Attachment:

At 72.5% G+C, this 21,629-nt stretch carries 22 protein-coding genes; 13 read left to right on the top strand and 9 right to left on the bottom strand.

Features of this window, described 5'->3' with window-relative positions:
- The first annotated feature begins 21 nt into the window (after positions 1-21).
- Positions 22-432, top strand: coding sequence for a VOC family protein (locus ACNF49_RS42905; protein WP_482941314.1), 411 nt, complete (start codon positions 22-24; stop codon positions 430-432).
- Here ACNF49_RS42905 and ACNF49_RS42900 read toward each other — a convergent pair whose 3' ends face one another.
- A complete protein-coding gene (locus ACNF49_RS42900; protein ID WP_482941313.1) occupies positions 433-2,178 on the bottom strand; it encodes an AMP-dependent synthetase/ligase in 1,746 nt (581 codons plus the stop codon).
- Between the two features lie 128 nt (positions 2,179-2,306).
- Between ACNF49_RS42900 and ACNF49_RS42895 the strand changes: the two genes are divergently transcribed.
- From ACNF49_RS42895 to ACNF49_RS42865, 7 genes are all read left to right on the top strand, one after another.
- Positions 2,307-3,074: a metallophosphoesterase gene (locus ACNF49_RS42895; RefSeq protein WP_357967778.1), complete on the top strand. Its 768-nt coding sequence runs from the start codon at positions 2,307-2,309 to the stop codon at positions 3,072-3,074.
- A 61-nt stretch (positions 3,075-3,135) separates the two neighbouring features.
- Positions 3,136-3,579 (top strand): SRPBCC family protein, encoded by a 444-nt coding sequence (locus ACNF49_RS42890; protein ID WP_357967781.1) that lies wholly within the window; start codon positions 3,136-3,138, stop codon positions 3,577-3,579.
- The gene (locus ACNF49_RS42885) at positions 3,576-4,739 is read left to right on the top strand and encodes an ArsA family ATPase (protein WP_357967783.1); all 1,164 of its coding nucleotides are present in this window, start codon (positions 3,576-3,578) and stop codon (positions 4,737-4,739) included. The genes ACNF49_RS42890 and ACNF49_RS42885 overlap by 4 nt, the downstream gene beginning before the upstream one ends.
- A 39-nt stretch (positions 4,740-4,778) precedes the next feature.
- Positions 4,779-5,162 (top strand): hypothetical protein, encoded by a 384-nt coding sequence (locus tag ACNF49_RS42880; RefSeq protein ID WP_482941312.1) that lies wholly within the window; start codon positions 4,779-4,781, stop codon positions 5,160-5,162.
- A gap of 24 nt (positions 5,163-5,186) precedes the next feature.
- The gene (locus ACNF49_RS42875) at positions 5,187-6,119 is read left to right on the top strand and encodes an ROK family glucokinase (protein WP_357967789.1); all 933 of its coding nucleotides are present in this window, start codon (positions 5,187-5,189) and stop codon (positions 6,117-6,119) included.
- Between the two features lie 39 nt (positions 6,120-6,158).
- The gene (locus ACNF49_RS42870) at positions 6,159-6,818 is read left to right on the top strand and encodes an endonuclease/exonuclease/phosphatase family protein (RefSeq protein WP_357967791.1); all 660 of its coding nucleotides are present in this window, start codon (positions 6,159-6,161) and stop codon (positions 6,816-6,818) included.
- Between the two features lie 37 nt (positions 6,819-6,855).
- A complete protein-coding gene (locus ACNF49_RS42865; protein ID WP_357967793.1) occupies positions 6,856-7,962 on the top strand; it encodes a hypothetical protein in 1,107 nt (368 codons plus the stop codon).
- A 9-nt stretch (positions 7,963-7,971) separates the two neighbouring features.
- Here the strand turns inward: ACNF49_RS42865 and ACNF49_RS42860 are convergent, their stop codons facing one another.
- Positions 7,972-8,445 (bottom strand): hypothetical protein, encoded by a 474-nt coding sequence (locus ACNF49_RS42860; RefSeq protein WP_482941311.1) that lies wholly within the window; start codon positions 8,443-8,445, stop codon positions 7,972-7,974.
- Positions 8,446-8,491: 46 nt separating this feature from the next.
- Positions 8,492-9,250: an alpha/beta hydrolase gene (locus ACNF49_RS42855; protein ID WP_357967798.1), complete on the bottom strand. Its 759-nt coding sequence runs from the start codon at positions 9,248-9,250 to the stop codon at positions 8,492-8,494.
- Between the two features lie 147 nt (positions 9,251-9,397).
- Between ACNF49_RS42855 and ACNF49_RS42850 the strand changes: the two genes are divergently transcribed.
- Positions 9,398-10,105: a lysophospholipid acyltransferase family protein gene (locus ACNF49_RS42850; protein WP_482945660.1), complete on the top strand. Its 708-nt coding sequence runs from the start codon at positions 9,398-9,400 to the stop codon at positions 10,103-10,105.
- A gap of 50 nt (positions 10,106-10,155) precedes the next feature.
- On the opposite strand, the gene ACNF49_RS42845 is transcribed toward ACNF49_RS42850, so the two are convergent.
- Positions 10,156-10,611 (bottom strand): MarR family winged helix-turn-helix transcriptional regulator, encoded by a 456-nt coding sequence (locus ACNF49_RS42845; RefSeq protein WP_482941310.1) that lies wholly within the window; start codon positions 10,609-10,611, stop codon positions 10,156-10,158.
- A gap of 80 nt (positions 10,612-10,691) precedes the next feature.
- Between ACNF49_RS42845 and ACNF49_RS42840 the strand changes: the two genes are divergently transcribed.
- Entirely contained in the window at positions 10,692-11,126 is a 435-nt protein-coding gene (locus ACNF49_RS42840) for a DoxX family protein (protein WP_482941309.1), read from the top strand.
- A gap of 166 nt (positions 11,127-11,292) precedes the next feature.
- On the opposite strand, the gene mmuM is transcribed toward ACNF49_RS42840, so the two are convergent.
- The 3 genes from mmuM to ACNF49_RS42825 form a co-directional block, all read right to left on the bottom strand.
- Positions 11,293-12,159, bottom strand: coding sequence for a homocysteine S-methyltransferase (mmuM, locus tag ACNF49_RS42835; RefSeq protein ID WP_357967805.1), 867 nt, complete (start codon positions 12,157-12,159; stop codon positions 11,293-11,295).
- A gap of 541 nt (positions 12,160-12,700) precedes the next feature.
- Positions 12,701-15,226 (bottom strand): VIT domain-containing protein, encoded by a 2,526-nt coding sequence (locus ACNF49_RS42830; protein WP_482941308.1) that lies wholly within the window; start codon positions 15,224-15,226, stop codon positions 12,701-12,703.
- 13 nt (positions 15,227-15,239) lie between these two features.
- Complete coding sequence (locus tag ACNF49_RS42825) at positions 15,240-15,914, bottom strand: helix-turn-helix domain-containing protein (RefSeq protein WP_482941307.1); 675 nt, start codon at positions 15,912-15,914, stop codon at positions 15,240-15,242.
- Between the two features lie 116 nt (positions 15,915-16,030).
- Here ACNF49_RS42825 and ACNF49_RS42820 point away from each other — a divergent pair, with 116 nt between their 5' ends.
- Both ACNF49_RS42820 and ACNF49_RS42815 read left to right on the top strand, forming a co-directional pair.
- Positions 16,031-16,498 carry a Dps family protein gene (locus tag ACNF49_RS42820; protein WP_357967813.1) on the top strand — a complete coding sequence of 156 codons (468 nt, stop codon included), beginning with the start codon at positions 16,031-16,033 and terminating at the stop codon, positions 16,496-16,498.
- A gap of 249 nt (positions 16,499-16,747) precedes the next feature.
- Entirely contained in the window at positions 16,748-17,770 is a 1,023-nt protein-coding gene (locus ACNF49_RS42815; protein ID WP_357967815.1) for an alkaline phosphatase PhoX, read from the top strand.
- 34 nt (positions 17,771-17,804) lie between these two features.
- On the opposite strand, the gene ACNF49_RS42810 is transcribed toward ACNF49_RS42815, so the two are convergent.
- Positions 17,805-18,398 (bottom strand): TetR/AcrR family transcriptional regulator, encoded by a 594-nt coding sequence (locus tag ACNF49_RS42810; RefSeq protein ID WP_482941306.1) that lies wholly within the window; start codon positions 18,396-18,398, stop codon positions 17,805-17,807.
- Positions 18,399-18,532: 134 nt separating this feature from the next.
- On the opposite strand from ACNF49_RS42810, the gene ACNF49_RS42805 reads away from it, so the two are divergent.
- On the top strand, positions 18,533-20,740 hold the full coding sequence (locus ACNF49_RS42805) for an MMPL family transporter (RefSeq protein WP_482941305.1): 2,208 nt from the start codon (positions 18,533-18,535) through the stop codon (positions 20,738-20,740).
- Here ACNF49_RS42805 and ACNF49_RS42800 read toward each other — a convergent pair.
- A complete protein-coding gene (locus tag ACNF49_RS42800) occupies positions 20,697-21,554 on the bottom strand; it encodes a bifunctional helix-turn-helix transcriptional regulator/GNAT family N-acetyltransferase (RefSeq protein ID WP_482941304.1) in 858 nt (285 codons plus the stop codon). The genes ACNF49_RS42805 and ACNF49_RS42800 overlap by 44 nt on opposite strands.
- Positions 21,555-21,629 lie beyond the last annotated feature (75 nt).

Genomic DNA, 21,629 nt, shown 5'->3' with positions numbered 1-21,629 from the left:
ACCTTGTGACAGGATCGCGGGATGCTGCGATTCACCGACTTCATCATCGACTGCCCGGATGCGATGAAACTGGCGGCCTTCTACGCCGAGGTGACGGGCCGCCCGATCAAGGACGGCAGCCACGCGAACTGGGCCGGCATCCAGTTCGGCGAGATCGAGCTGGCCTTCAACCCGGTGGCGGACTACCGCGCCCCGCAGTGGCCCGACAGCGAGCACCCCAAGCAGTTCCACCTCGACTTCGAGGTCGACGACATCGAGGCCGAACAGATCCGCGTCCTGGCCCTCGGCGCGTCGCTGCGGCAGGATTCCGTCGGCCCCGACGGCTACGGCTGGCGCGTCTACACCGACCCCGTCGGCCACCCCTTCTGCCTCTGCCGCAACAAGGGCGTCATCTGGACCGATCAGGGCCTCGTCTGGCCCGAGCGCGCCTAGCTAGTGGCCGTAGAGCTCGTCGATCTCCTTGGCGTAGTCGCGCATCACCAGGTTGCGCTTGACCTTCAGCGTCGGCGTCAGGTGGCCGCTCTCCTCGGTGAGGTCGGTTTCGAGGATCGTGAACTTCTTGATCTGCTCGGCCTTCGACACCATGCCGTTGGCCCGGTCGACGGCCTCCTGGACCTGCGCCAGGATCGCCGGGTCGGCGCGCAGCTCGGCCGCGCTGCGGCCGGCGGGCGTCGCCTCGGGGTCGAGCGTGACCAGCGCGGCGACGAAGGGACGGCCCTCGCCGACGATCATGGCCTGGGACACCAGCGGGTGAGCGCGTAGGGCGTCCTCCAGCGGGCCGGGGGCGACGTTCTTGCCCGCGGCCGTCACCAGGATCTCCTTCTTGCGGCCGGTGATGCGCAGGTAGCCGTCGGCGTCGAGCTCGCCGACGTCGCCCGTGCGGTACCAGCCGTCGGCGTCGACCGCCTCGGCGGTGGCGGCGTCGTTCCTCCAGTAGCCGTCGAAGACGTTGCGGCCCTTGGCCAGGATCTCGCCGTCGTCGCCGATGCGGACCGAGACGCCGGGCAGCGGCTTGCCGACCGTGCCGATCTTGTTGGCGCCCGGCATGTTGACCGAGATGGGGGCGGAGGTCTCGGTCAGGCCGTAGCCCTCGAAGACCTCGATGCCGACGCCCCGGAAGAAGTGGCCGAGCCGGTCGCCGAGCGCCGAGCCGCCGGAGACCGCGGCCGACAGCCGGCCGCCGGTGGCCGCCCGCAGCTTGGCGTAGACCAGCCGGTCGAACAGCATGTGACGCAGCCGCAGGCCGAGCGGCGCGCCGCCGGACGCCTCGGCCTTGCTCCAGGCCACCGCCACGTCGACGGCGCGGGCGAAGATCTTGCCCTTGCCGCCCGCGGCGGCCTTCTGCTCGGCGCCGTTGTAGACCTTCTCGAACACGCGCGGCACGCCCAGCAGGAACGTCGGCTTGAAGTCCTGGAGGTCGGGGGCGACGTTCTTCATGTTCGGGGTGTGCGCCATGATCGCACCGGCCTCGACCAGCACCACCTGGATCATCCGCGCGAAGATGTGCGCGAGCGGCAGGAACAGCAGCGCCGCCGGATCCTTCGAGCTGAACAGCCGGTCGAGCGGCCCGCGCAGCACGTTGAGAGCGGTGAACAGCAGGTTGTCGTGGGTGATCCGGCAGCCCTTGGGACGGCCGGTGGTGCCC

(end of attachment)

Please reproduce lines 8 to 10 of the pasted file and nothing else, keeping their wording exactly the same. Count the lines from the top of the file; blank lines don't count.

- Between ACNF49_RS42900 and ACNF49_RS42895 the strand changes: the two genes are divergently transcribed.
- From ACNF49_RS42895 to ACNF49_RS42865, 7 genes are all read left to right on the top strand, one after another.
- Positions 2,307-3,074: a metallophosphoesterase gene (locus ACNF49_RS42895; RefSeq protein WP_357967778.1), complete on the top strand. Its 768-nt coding sequence runs from the start codon at positions 2,307-2,309 to the stop codon at positions 3,072-3,074.